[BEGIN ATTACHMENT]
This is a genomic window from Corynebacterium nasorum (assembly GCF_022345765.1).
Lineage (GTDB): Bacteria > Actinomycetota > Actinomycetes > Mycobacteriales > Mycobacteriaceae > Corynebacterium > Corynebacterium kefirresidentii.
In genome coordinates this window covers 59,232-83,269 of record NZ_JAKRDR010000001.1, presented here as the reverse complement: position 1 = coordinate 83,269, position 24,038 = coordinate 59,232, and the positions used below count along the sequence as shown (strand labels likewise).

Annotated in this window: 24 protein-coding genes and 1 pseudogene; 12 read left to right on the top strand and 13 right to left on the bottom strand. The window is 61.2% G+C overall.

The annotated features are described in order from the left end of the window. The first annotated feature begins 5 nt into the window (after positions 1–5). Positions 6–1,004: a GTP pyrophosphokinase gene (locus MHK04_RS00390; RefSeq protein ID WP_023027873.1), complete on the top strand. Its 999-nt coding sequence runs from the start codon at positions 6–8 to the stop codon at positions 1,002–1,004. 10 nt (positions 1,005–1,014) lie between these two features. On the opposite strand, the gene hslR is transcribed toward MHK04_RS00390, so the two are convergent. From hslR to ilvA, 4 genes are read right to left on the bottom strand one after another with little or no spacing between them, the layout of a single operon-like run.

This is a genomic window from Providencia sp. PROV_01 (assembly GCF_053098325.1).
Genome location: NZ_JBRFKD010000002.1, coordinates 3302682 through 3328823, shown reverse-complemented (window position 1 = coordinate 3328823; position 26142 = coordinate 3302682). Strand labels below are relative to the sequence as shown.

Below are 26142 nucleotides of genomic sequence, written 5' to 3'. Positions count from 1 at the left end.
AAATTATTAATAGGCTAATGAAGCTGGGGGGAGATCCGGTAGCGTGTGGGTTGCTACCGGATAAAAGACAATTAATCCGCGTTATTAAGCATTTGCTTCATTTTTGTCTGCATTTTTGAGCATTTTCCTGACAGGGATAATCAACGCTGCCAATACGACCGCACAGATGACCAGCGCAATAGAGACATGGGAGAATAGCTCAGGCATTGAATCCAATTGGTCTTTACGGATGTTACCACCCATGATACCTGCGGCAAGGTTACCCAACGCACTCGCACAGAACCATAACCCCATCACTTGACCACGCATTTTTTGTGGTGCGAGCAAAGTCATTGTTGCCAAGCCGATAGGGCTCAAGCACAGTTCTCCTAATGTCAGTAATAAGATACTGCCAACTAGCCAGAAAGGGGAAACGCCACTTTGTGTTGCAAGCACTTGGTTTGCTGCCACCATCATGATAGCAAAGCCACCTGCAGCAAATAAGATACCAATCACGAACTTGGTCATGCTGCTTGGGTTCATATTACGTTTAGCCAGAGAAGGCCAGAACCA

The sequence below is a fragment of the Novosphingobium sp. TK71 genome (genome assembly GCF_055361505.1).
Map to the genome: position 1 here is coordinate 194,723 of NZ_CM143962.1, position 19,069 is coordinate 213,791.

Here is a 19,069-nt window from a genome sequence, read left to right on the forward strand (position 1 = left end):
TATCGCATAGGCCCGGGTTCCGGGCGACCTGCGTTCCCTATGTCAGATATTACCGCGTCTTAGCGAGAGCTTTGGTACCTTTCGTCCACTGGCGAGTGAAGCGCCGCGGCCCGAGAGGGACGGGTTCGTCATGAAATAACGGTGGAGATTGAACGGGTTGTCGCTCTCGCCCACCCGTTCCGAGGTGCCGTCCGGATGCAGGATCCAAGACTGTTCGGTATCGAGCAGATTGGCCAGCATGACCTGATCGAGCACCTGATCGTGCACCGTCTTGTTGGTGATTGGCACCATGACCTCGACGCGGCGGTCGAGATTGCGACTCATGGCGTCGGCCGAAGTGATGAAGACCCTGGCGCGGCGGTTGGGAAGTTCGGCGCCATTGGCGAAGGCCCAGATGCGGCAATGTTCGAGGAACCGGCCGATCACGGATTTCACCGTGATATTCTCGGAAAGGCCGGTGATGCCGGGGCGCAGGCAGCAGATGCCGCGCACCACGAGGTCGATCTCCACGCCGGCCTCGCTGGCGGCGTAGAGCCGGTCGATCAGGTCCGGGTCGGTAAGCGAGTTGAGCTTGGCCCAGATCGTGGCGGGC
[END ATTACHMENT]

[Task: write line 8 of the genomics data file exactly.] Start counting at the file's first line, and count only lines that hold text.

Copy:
Below are 26142 nucleotides of genomic sequence, written 5' to 3'. Positions count from 1 at the left end.